1 Corinthians 13:4-7 Love is patient, love is kind and is not jealous; love does not brag and is not arrogant, does not act unbecomingly; it does not seek its own, is not provoked, does not take into account a wrong suffered, does not rejoice in unrighteousness, but rejoices with the truth; bears all things, believes all things, hopes all things, endures all things.
What is love? If we recognize that we live in a fallen depraved world, we are not going to go to that world to get the answer to this question, but to God’s infallible Word. So what is the God-breathed definition of love?
Now that definition is not what you typically hear the world using for love. And yet sometimes the world does hit on some of these true aspects of what love is. In fact, those who do not accept the Bible as God’s Word will use 1 Corinthians 13:4-7 when it comes to love because they can see that it is undeniable truth about love. But the devastating question after the question of “what is love?” is this: “Once I know what true love is, how can I be loving all the time?” And an equally penetrating question is this: “What does it mean if I am not loving all the time like this?” We can even take the implications of that question a step further: “Who can rectify my lack of love toward others?” The disturbing reality about identifying the true nature of love is to recognize that we each fall short of that standard and to recognize that such a standard of love is not an abstract eternal principle unconnected to our Creator God.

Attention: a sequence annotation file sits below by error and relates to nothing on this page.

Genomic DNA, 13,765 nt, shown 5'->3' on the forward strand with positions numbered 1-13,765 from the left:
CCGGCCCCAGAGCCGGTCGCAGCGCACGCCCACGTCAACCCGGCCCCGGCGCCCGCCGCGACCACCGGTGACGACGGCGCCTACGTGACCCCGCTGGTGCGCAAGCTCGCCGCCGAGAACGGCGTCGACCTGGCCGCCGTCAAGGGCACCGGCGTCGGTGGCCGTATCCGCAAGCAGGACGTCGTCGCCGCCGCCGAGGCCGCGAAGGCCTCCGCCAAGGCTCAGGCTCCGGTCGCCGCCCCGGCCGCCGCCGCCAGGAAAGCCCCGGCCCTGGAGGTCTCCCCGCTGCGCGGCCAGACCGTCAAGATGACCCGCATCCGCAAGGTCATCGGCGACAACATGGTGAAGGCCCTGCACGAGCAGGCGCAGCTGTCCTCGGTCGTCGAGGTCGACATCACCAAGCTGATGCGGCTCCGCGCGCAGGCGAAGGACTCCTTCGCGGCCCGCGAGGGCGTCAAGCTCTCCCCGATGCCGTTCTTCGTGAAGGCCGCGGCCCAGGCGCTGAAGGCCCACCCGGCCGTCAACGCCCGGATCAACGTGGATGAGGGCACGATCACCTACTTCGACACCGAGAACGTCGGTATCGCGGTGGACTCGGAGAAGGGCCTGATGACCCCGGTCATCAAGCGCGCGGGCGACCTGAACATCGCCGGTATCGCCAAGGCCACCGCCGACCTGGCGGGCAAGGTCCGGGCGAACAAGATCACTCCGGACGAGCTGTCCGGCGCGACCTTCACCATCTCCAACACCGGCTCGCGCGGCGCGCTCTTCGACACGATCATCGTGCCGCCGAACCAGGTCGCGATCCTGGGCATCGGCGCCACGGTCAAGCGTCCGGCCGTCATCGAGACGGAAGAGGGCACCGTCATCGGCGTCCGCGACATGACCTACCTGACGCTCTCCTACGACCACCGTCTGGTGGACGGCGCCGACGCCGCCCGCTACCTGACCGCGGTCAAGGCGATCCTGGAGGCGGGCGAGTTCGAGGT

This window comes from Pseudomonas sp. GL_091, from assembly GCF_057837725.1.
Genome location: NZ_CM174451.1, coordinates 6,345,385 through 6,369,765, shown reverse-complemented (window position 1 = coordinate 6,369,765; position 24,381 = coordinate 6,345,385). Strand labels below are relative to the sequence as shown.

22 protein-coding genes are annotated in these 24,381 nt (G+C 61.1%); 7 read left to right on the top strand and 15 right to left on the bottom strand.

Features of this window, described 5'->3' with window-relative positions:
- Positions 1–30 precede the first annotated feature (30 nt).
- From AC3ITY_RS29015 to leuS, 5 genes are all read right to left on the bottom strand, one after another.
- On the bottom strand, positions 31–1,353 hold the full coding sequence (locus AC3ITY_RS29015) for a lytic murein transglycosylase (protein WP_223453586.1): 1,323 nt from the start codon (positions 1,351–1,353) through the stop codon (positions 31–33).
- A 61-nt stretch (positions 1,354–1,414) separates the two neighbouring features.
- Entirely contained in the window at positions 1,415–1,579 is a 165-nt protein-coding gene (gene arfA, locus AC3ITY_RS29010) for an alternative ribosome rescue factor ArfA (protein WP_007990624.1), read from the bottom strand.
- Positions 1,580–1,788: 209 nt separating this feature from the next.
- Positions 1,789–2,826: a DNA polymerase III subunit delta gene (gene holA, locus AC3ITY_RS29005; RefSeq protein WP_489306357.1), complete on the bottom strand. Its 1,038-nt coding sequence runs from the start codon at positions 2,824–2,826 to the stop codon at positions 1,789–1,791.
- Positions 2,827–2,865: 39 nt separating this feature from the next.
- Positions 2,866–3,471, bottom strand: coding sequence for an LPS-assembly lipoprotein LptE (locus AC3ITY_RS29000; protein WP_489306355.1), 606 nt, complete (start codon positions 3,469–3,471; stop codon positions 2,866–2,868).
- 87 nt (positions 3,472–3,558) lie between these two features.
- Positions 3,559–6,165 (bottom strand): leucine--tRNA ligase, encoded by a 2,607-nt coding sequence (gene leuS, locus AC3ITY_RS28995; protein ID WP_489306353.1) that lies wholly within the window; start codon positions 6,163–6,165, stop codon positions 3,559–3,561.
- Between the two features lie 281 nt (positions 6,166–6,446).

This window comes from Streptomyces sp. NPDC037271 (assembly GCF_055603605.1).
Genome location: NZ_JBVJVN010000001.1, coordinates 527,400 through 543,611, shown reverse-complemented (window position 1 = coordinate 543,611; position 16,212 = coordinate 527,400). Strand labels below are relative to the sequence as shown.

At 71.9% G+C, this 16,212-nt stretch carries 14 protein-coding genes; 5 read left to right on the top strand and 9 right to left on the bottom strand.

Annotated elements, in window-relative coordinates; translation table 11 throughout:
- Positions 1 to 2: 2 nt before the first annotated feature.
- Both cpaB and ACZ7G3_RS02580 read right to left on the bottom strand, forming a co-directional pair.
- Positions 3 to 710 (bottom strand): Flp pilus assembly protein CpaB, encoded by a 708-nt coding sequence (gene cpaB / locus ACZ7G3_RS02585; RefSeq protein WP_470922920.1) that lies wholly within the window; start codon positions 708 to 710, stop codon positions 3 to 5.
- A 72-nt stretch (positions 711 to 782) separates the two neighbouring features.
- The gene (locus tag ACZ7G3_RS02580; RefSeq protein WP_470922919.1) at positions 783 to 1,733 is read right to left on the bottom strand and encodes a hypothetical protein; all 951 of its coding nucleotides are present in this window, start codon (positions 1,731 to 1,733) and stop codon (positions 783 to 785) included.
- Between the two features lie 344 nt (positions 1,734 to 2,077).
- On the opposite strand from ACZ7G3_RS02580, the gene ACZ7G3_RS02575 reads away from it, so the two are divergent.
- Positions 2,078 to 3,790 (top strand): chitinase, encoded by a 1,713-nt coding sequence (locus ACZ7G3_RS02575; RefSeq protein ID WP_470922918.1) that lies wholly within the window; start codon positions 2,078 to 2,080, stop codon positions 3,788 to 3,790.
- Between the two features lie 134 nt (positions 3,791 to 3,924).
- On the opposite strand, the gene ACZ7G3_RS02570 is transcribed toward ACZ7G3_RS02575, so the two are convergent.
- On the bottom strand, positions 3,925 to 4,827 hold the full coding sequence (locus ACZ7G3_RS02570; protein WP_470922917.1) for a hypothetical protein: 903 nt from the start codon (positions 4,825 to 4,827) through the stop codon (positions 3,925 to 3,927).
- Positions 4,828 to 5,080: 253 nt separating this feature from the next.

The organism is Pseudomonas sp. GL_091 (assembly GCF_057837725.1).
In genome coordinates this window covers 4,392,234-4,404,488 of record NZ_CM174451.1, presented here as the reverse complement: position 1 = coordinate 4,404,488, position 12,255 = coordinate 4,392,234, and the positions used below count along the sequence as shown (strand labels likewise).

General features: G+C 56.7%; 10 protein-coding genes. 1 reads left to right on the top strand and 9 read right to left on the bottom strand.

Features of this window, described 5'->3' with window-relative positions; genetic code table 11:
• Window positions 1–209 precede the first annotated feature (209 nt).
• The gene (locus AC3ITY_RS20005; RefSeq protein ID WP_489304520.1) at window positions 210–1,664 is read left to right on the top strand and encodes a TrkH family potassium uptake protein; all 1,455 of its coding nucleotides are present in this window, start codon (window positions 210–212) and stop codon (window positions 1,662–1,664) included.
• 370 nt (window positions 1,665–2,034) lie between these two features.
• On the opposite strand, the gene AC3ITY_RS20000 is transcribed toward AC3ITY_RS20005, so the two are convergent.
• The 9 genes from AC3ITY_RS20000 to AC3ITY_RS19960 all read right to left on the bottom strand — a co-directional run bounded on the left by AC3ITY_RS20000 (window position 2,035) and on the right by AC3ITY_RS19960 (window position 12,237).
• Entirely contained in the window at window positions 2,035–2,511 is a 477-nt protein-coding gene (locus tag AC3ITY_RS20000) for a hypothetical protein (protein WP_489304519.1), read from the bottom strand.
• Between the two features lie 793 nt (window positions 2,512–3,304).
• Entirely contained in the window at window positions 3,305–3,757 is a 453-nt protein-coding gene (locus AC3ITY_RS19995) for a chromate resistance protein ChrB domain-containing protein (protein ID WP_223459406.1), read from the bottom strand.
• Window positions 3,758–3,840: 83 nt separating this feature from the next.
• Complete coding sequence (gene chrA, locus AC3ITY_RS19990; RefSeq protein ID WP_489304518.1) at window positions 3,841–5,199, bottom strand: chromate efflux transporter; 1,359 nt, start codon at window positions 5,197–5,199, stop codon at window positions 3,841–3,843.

So what is the Bible’s solution for sinners like us who fail to live up to God’s revealed standard of love toward others? Jesus, the God-Man. Read back through 1 Corinthians 13:4-7 and you will see a description of love that Jesus, during His earthly ministry and life, perfectly exhibited as the God-Man. So what is true love? Christ-like love. How can we be loving all the time? Only if we are empowered by the One who loved perfectly. What does it mean if we are not loving all the time like this? That we are sinners before God. Who can rectify our lack of love toward others? Jesus, the One who lived a perfectly loving life in our place and who also died in our place for our horribly unloving life. He did so that we might be cleansed before God and enabled to truly love God and others. To love like we ought is to be like we ought before God and others. Jesus came to live, die, and rise again for us that we might positionally be like we ought in Him before God and that He might transform us to practically be what we ought to be in our lives: Lovers of God and others. Being people who truly love is a tall order, but we have a glorious Savior. By faith we can act out our union with our Savior Jesus today…this week…in our lives. He is the perfectly loving One who lived, died, and rose again, and now stands in God’s presence in our place enabling us to live this life of love.